Back to Cincinnati: No one living 50+ mi. outside Cincy ever thinks of it, though sports fans might follow the local teams. In NY where I live, only flight attendants ever mention Cincinnati because they live in fear of being transferred there by the airline. They know it well, they've walked around, and they think it's a bore. There's a mortal fear of being assigned to places like Cincinnati, Tulsa or Wichita. A forced move to New Orleans, San Francisco or Miami? Very different reaction. And wouldn't you rather have some nice Creole cooking, French pastry and po-boys than a sausage in a factory roll?

Last edited by masonbauknight; 07-22-2013 at 09:42 AM..
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Old 07-22-2013, 09:43 AM
 
Location: Chicago, IL
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Quote:
Originally Posted by ProkNo5 View Post
For those of you who are unfamiliar, here are some similarities.

They both have large, ornate historic districts that were built in unique architecture styles. French Quarter and Over-the-Rhine

They both have large boulevards separating their historic districts from their Central Business Districts. Canal St and Central Parkway

They're both important port cities on the river system. New Orleans connected the Gulf to the Rivers. Cincinnati Connected the Rivers to the Great Lakes.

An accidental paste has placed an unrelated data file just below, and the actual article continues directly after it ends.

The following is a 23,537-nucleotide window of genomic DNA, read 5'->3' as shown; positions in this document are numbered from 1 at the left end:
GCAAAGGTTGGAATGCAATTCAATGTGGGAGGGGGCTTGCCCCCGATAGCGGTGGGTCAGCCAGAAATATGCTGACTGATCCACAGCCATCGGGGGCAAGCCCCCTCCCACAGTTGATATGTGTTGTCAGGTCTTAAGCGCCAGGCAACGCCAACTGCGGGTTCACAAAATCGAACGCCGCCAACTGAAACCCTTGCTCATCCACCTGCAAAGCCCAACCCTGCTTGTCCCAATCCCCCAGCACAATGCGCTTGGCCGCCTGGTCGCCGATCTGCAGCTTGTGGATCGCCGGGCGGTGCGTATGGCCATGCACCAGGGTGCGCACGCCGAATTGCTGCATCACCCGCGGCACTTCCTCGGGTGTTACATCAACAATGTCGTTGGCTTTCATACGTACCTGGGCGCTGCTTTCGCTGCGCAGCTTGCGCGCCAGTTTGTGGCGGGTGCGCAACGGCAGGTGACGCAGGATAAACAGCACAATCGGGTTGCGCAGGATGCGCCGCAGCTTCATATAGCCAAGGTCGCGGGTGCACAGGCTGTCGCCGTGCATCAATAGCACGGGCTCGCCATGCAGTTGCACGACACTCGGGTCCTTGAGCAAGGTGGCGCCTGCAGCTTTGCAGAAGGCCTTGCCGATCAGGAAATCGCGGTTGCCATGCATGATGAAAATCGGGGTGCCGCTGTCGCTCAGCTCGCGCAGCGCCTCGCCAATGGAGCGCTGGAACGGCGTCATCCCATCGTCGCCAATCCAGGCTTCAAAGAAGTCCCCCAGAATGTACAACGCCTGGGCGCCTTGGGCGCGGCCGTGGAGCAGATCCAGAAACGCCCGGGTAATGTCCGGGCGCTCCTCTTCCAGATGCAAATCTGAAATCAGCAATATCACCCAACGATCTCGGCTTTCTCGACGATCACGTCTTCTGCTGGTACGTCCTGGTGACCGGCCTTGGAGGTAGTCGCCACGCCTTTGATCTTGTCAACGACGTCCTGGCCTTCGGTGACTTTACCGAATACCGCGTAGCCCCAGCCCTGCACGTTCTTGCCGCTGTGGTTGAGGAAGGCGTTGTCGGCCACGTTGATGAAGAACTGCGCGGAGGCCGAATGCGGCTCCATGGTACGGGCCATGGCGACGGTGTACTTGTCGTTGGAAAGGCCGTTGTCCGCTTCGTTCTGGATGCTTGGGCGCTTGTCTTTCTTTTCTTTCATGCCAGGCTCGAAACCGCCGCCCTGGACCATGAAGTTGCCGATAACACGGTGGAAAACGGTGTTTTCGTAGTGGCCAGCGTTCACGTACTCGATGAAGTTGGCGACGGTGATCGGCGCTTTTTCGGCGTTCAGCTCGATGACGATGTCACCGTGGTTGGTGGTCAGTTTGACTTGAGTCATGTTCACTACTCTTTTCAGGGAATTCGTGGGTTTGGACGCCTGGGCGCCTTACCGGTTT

They were both heavily influenced by their european immigrants who left plenty of cultural traditions and institutions. The French inspired food like Beignets and phrases like "Geaux Saints" and festivals like Mardi Gras. The Germans inspired food like Goetta and phrases like "Please?" and festivals like Bockfest and Oktoberfest.

They both have iconic buildings on large urban parks. St Louis Cathedral and Music Hall

They both have important historic markets. French Market and Findlay Market

I could continue with the similarities. There are many. I really don't understand where the gut reactions come from some people though. Having been to both cities countless times, I can tell you without question that they're more similar than different. Cincinnati just has a little more German flavor and New Orleans has a little more French flavor.
This is a good post and I have thought about these similarities before about the historic cores of these cities.

Over-the-Rhine could have very well become an equivalent neighborhood to the French Quarter; basically a German cultural based version of it. Over-the-Rhine has the best architecture in the Midwest IMO, but was never looked at as a historical treasure until recently. Unfortunately instead of embracing Over-the-Rhine like New Orleans did with the French Quarter, it was turned into a slum. Currently Over-the-Rhine is undergoing rejuvenation but it has lost many historic structures and still has a long ways to go. It will probably never be something like the French Quarter, but I think it could have been.

However, outside of the core neighborhoods there cities are very different.